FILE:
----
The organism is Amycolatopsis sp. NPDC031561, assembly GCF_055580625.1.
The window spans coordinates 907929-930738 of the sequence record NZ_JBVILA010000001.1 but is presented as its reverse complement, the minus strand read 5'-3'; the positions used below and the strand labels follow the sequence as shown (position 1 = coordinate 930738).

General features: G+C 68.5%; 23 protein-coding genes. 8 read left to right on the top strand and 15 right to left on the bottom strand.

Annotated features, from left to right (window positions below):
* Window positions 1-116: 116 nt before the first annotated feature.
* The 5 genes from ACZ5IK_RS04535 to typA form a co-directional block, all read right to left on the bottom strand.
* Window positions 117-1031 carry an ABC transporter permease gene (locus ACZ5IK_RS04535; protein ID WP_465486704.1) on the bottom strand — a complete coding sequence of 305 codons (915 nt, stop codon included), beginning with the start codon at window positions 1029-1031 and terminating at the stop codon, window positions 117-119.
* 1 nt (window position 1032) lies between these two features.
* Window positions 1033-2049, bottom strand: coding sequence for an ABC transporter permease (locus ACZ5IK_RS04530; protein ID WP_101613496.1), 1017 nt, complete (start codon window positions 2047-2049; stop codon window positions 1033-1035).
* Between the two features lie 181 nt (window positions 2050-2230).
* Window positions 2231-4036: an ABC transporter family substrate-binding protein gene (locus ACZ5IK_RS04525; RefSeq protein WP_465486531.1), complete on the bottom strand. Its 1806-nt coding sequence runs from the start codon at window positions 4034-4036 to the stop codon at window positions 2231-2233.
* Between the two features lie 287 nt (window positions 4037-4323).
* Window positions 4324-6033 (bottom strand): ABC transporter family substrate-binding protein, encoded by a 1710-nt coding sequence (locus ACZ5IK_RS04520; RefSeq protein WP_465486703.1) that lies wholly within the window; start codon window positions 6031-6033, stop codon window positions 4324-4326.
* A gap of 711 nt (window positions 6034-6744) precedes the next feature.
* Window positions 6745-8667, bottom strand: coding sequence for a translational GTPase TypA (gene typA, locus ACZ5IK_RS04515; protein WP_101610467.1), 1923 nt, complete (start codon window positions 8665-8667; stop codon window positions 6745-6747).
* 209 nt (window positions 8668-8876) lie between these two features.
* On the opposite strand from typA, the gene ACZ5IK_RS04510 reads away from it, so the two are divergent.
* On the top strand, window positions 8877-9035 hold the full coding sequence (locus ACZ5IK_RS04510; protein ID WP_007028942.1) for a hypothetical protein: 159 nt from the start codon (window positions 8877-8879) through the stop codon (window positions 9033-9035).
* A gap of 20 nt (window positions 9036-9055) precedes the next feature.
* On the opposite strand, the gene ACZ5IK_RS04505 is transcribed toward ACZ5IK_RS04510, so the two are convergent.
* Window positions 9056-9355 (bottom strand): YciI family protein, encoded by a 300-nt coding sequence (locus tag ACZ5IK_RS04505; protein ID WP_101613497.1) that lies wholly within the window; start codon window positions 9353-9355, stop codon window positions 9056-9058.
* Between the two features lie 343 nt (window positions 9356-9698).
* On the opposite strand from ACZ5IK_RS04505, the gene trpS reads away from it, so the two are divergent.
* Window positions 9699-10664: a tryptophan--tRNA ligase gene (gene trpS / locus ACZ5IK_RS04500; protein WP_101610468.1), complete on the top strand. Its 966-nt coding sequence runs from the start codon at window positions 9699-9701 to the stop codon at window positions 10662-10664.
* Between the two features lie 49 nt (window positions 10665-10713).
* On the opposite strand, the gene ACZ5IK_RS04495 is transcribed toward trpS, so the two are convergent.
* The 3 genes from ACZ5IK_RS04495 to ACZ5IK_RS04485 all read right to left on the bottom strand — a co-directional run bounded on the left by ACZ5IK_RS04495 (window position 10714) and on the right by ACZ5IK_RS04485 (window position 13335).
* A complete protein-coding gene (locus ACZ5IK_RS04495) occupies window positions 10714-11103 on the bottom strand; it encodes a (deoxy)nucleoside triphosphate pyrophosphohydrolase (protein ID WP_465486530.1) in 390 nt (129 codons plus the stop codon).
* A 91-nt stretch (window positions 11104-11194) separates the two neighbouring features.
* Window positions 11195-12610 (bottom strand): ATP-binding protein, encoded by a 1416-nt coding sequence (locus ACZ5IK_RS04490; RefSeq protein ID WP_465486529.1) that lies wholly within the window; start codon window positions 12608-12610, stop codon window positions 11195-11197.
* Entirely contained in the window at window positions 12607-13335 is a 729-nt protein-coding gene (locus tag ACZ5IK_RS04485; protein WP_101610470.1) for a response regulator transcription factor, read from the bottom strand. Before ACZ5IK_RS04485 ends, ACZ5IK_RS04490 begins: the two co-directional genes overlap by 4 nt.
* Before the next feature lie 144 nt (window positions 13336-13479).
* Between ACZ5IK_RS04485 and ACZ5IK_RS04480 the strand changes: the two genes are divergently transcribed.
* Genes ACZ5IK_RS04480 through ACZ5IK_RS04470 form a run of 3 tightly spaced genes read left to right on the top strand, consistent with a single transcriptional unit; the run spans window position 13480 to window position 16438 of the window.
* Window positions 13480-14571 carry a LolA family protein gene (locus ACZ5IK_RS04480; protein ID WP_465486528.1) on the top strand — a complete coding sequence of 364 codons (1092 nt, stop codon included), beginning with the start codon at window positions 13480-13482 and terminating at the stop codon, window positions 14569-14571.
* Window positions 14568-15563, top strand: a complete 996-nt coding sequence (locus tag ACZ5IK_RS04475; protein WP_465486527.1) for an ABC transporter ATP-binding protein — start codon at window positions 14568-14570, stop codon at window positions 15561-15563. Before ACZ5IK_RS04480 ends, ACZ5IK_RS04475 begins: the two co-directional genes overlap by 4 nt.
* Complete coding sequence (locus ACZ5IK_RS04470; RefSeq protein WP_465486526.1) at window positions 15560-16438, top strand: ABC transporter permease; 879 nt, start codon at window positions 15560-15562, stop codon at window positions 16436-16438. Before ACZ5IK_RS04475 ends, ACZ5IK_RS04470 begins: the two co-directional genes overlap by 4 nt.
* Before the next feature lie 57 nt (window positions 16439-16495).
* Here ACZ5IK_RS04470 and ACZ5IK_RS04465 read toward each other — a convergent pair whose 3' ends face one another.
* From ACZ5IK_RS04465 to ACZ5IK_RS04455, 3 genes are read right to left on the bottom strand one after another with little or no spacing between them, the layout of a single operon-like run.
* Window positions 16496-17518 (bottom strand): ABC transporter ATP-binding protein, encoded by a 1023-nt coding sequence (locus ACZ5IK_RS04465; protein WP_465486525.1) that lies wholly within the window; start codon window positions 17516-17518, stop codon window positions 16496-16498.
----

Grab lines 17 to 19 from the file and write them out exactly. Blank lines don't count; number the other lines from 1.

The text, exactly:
* On the opposite strand from typA, the gene ACZ5IK_RS04510 reads away from it, so the two are divergent.
* On the top strand, window positions 8877-9035 hold the full coding sequence (locus ACZ5IK_RS04510; protein ID WP_007028942.1) for a hypothetical protein: 159 nt from the start codon (window positions 8877-8879) through the stop codon (window positions 9033-9035).
* A gap of 20 nt (window positions 9036-9055) precedes the next feature.